The Archbishop of Westminster, Cardinal Vincent Nichols, has reflected on the Synod in a pastoral letter that was read out at the parishes of his diocese yesterday. In it he spoke of families as “the flesh” of the Church, and said the Synod’s main task was to “fashion the right response of the Church” to challenging situations, a response that includes “a patient accompaniment, a readiness to listen, a gift of time and attention to one another”.
Last Sunday I joined thousands of people in St Peter’s Square waiting to receive the blessing of Pope Francis. I was surrounded by families: babies asleep in prams, young children crawling on the cobbles, older children entertaining each other, teenagers looking studiously bored, fathers surveying the scene protectively, mothers holding up their children and pointing to the Holy Father, groups of families on holiday together, uncles and aunts, three or four generations.
I looked at them with fresh eyes, having just come from the closing Mass of the Synod of Bishops on the Vocation and Mission of the Family. There we had been fashioning fresh ways of thinking about the family in the plan of God. We had agreed that the family is an ‘image and likeness of the Blessed Trinity’, a reflection of the mystery of love which is the life of God. In the families around me I could contemplate that love being expressed in everyday ways, a love which strives so hard to be faithful, to overcome rows and difficulties with forgiveness, a love which gives energy for the day and rest in weariness. In the Synod we had talked of the family as ‘a blessing for the Church’: the place where we learn and share how to live by faith, where we teach and practice family prayer, and the place from which we reach out to others in their need.
All of this was summed up for me in a phrase: the family is the flesh of the Church. In St Peter’s Square, and in every parish, I see in the families around me the very flesh of the Church, the life of Christ taking place before my eyes. It is they who so often show most clearly the work of the Beatitudes which we have just heard in the Gospel reading.
In our Synod discussion group we had shared together what we treasured most about our own family life. Doing this brought us together powerfully, even though we came from five different continents! The challenges faced by families today were in our own stories, too: poverty; an absence of faith; a reluctance to speak of faith at home; the drama of being refugees or migrants; the breakdown of a marriage in the pain of divorce and, of course, the fact of people entering a second civil marriage and finding there a new start, stability, and fruitful love.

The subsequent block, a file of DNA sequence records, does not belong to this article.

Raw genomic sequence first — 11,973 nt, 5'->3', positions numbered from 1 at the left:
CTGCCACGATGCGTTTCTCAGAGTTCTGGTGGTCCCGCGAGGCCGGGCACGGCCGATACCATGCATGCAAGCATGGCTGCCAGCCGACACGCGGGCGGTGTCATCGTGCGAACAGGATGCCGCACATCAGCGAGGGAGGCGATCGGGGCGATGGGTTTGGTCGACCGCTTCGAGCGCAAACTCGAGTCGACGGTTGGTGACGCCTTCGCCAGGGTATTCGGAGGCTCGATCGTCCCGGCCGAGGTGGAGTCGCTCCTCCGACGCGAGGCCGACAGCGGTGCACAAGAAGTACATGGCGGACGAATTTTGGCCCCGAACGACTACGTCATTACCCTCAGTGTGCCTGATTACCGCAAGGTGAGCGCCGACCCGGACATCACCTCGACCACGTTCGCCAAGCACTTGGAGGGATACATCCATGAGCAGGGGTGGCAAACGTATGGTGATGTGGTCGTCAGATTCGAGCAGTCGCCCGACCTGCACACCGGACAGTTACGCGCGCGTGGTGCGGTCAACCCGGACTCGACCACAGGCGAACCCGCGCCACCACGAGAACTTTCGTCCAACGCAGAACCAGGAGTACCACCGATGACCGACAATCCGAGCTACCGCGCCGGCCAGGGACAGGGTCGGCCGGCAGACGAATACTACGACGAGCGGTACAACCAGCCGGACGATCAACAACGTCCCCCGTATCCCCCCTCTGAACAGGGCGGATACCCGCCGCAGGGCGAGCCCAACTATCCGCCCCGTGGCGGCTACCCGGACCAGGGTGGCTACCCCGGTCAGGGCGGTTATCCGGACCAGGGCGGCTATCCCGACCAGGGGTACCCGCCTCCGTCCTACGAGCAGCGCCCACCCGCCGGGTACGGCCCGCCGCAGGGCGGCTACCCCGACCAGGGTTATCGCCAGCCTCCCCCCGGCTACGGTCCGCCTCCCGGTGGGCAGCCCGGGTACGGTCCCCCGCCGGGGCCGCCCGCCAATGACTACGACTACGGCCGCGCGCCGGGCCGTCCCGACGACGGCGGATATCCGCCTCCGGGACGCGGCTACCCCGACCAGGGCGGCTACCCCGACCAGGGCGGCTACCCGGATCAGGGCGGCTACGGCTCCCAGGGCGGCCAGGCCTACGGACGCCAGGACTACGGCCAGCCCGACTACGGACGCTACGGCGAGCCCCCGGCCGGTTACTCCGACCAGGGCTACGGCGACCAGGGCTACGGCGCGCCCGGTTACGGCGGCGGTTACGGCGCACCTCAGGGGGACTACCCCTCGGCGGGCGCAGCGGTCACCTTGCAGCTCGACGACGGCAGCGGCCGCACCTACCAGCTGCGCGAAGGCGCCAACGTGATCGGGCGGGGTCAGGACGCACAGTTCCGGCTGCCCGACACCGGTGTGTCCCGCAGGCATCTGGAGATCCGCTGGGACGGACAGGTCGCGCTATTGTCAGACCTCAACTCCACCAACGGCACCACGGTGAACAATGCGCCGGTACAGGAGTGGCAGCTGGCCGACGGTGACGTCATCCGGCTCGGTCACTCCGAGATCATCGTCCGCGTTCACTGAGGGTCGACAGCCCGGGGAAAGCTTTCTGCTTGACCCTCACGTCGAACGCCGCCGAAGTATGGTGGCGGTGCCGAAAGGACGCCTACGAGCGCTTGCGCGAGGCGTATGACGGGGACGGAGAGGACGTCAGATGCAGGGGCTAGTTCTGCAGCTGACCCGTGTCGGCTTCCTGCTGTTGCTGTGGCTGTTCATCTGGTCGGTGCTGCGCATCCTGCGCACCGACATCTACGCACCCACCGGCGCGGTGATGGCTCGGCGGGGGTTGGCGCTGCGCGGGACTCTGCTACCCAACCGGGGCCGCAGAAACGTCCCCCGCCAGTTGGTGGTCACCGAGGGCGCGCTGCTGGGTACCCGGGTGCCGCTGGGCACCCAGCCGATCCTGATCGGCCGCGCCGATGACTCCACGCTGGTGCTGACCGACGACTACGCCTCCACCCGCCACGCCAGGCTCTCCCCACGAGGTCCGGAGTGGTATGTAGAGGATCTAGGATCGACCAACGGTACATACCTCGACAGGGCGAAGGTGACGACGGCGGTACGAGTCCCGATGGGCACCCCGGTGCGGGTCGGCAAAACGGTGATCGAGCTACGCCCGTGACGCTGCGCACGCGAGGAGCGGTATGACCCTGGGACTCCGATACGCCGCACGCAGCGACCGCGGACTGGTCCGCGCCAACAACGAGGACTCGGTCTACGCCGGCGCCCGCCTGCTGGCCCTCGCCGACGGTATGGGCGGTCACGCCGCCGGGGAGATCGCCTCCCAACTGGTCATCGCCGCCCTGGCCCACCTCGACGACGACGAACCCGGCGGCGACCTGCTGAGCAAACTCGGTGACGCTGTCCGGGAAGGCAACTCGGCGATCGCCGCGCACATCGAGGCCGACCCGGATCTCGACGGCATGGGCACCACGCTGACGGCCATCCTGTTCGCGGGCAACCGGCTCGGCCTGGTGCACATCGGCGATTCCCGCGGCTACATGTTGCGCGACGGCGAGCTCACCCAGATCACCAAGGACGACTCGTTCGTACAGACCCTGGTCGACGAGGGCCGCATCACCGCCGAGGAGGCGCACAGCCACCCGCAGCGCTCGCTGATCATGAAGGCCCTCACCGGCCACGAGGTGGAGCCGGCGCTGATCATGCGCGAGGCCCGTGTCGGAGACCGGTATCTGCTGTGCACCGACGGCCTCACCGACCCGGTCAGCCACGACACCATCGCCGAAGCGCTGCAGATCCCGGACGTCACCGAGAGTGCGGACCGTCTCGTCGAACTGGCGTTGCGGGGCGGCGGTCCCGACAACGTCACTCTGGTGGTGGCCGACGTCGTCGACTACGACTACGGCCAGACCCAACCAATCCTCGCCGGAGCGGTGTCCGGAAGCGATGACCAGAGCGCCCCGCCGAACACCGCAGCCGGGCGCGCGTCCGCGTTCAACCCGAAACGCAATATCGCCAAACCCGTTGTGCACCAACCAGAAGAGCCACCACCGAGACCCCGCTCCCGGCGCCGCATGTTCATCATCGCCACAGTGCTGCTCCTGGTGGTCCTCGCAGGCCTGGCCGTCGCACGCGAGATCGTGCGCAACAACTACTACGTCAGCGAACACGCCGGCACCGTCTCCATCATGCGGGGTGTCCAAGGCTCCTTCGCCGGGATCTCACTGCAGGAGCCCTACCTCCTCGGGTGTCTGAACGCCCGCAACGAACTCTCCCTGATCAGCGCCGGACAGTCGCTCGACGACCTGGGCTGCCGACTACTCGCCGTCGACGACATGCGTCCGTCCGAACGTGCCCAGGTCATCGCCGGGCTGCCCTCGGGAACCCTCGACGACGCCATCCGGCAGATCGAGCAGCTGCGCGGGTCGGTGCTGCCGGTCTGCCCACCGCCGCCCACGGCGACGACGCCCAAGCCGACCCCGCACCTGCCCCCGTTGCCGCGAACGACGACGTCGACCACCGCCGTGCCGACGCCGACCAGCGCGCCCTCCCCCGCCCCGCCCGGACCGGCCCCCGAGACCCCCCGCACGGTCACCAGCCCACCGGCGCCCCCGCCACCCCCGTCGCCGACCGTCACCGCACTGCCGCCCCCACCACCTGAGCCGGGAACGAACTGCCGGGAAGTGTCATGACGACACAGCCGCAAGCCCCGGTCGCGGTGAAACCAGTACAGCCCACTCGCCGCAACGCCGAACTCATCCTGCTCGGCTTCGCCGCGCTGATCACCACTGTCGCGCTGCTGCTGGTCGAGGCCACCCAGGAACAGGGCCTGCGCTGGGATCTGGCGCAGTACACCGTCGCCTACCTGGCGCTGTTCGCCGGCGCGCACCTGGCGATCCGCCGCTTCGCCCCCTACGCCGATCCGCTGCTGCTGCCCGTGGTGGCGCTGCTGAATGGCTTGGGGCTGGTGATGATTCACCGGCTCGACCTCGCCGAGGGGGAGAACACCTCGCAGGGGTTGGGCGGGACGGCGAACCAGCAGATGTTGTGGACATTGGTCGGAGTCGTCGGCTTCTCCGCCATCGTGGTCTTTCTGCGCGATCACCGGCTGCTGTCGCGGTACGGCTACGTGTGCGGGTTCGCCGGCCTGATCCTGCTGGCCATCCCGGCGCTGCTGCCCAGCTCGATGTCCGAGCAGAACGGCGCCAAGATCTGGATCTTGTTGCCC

Our main work in the Synod, over the last three weeks, has been to fashion the right response of the Church to many of these situations. In our final reflections, we pointed out clearly that this must be a patient accompaniment, a readiness to listen, a gift of time and attention to one another. This is a pathway for us all to take, but especially us bishops and priests who are entrusted with the care of God’s people.
Our final document of the Synod, which we presented to Pope Francis for his consideration, speaks often of this ‘pathway of accompaniment’, of that ‘reverential listening’, which is the first act of mercy, of the work of ‘discernment’, of wanting to come close to the reality of so many lives in their difficulties and trials. During the Synod discussions, many wanted us to express, humbly, a word of regret and apology that this often has not been the path we have taken. I am glad to do so now.
The purpose of this focus of our pastoral work is very clear. It was beautifully expressed in the first reading at Mass last Sunday: ‘They left in tears. But I will comfort them and lead them back; I will guide them to streams of water … For I am a father to Israel and Ephraim is my son’ (Jer. 31.9). To all who have left in tears I want to offer a hand of welcome, especially during this coming Year of Mercy. With time we hope to fashion a clear invitation for you to come to meet the Lord, to ponder His ways in your lives, to sense his mercy and his truth and to grow in strength as his baptised disciples in the family of the Church.
Today we honour all the saints. We see them gathered round the throne of God, praising God in joy and thanksgiving. We hear that in their trials and suffering they clung faithfully to Christ, so closely that ‘they washed their robes white again in the blood of the Lamb.’ They teach us so much.
We all have our favourite or patron saint. Perhaps we were given his or her name at baptism or at confirmation. They have so much to teach us about how to accompany each other through the dilemmas of life and of how to come to a mature understanding of the demands of the Gospel in our lives as the one true path of life. Today we also honour all those who may not be canonized but are surely saints. For so many of these, family life, with all its joy and challenges, was their path to heaven. Think how many saints there may be in your family, still helping you by their example and intercession!
May all the saints encourage and strengthen us today. May we draw from this Synod of Bishops great encouragement for our own family life and for the life of the family of the Church, as we each reach out for the great mercy of God, a mercy that will never fail us once we come, with penitent hearts, seeking its healing and peace.
+Cardinal Vincent Nichols, Archbishop of Westminster
See Cardinal Nichols comments in Rome to CV Comment and America magazine.